Madzia gave Chrl a nice hug and gave each of us a chocolate wafer bar and some water. We had to find the car now. It was somewhere in this giant parking lot with the sun beating down on us. The station is located below us. Good use of space. As we drove out Madzia mentioned that we are headed into rush hour. We are going to be on the road for the next hour and a half driving out of the city along the twisty back route that I’ve become used to after all these times being here. Some familiar landmarks stand out. Buildings that have aged each time I’ve come here. I don’t ever recall being here in late August though. The fields look different. The city turned into countryside and sometimes forest. The colorful houses lining the road as we passed through different towns and villages excited the eyes as we passed them along our journey.
Madzia thankfully knows some English. We managed to have a conversation amongst ourselves during this ride. We were headed to a restaurant that I’ve never been to before but one whose development I’ve watched over the years. We drove by Aushwitz on our way to the restaurant to give Chrl a glimpse at least of this place.
Bonia, my aunt was walking along the side of the road in the parking lot as we pulled in. This restaurant parking lot was packed. There is a large man made pond in front of it that people were enjoying. This place is a kind of retreat in the middle of many villages and townships for people to escape to and enjoy some time relaxing and frolicking in the water. Large floatie swans bobbed up an down moored to the dock. We found a parking spot and got out and ciocia Bonia walked up to greet us so that we could all walk in together. She gave me a customary hug and kiss and then gave Chrl a big hug and three kisses on the cheeks as is customary here in Poland. We had a reservation inside and still had to wait for my cousin Ania to get here.
We sat down and got the menus one in English for Chrl and proceeded to pick out our meal. I am filling in a translating role in order to make sure Chrl doesn’t feel out of place just sitting there as everyone else talks in polish. They wanted to know a bit about her and her impressions of Poland so far. We talked about our plan for the next few days. We are going to be driven to another cousins of mine to sleep tonight and then on Saturday early in the morning we will be driven back to Bonia’s from where we will be going to Cracow for a quick walk around. My feeling is that Chrl has to see that city as it was undamaged during the war and the sense of its historical importance is apparent. It is also a very beautiful city especially those parts that have been restored from the ravages of time.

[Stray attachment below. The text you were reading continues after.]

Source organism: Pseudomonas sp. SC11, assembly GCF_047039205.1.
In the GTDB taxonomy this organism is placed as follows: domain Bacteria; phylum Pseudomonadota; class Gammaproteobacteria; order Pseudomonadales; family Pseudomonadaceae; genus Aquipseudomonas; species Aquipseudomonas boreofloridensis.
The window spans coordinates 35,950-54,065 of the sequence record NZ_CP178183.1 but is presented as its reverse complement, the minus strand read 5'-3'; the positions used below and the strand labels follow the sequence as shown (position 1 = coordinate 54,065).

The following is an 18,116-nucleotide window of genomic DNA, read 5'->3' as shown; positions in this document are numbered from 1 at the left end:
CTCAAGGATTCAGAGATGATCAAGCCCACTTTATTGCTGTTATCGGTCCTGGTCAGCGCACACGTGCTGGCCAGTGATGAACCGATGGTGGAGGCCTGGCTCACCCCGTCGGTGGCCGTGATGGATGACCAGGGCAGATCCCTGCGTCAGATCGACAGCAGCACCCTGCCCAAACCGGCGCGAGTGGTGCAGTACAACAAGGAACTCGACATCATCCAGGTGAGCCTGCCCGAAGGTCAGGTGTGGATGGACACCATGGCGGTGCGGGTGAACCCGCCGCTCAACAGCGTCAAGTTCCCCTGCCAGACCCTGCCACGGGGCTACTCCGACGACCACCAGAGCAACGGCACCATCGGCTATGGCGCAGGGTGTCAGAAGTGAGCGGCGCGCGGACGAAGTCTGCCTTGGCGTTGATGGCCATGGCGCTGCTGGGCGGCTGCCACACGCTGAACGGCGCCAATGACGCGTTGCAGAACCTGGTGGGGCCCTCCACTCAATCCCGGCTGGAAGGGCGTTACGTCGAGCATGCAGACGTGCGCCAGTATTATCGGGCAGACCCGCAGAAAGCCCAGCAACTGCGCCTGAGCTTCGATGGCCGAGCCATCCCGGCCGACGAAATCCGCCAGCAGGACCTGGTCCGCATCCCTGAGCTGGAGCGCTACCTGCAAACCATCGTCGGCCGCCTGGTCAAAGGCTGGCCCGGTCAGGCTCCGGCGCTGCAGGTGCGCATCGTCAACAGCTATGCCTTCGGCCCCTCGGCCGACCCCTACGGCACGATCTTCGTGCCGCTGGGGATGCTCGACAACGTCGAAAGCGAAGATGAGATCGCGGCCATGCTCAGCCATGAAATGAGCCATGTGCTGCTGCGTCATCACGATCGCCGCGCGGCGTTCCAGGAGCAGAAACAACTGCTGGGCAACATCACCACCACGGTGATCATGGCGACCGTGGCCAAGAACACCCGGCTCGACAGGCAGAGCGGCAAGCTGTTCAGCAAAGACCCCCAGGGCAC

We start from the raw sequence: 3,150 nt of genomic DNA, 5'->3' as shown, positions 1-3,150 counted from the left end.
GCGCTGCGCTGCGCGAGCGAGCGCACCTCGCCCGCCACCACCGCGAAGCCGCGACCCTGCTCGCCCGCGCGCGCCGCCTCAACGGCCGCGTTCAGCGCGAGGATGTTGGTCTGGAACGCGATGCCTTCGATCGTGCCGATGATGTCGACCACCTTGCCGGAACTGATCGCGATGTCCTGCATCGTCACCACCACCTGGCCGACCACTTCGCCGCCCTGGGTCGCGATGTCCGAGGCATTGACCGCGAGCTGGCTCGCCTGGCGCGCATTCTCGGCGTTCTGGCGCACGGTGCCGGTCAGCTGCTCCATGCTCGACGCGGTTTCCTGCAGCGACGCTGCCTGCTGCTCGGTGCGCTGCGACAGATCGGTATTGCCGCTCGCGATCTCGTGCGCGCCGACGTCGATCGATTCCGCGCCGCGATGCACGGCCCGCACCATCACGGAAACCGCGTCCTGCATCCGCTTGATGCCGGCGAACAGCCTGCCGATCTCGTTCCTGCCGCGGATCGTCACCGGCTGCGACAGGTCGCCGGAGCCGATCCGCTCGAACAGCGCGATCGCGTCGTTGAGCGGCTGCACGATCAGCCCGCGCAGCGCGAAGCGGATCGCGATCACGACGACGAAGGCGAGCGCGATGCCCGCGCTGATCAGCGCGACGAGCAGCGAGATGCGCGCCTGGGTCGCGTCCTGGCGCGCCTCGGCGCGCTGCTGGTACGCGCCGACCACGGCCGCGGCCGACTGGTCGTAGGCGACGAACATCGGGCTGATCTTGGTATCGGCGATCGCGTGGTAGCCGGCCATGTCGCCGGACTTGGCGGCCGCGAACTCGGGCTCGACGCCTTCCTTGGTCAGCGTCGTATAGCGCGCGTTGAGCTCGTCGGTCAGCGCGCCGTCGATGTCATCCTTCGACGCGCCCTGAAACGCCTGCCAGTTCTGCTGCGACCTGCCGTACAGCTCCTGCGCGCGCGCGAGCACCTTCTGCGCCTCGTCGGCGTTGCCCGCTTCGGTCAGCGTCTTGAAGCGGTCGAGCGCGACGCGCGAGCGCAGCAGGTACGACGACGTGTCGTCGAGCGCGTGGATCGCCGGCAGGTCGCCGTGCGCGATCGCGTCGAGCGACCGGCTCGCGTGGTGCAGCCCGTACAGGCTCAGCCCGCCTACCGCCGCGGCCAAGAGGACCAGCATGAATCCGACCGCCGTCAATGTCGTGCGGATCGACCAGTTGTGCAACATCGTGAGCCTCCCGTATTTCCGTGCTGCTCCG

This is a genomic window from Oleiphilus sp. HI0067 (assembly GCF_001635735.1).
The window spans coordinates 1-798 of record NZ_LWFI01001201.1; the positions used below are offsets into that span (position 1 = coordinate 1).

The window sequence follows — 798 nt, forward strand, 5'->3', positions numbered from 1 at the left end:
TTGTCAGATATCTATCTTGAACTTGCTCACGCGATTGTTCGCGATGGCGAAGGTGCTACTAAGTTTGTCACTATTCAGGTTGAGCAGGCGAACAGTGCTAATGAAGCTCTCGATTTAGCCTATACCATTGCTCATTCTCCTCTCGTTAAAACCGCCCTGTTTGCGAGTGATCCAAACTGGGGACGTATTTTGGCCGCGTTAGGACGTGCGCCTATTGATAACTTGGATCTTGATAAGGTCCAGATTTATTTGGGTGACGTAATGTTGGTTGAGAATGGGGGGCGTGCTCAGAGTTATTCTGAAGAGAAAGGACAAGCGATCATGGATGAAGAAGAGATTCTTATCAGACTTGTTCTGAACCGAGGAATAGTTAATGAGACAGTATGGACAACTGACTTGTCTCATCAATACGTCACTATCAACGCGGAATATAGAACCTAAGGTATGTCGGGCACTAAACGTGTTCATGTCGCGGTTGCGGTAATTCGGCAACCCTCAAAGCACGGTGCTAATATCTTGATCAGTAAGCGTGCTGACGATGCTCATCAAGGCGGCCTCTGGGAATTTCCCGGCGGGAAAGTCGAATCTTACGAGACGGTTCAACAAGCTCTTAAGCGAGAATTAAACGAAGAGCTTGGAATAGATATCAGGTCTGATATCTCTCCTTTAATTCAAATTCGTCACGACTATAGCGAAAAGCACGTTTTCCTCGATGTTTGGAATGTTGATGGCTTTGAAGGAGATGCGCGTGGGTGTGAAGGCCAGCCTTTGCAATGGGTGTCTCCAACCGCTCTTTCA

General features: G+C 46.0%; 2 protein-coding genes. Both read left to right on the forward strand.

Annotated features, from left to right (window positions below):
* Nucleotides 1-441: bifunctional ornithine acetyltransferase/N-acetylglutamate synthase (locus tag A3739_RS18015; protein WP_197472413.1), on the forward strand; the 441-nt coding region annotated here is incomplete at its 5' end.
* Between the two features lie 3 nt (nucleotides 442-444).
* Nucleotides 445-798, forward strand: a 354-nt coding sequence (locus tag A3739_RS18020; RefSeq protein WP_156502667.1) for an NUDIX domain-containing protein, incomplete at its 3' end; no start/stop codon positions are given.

Ania showed up just as we finished ordering our food and we continued our conversations. Ania is able to speak English as well so that took some pressure off of me to translate. With all these English speakers it was Bronia that felt out of place unable to follow some of our conversations. I just sat and translated kind of automatically. We finished and all went out for some fresh air. It was time soon to go to Joasia’s. We moved our luggage from Madzia’s car into Bonia’s car and drove to Joasia’s.
Joasia doesn’t live far from here. At this point it was dark and Bonia needed some help navigating the dark country roads. I had the oracle help guide us although I kind of knew which way to go. We soon pulled in to Joasia’s and were warmly welcomed by everyone inside. Joasia was there with Konrad and his girlfriend as well as her other son Seweryn. They were kind of waiting for us but we were on time arriving at nine in the evening. Joasia’s been busy it’s Dożynki time in the village.
Dożynki are an annual harvest festival something like thanksgiving in North America where villages celebrate the harvest. This year Gierałtowice the village my mom hails from is hosting the festival. It rotates between the six different local counties or Gminy in the area. Because of that and due to Joasia working at the local cultural centre she is quite busy. Nine was a time that she estimated that she would be home.
Chrl was greeted with hugs and kisses from everyone. I could see ease washing over her face having been a bit anxious about meeting my family. It is a bit of a step on both of our parts but I know my family and I know how gracious they are. We were directed to the living room and invited to sit down for another meal. Klaudia made sushi along with other traditional cold cuts and bread, as well as cakes and assorted other finger food. We sat around eating and getting to know each other.
It was the first time I’ve heard my younger second cousins speaking English. Klaudia spoke really well and so did Konrad. Seweryn who is usually quite eloquent in Polish didn’t have the vocabulary to express himself the way he wanted to. It’s good practice for him. I’m glad they are learning to speak it. It made hanging out together that much easier. I didn’t have to translate every single thing by myself. When I did have to the translation came easily but as time progressed some words were harder to access. Tiredness began to set in. It was a long day and our hosts noticed that. We were honored to sleep in the master bedroom that came with the accompanying balcony.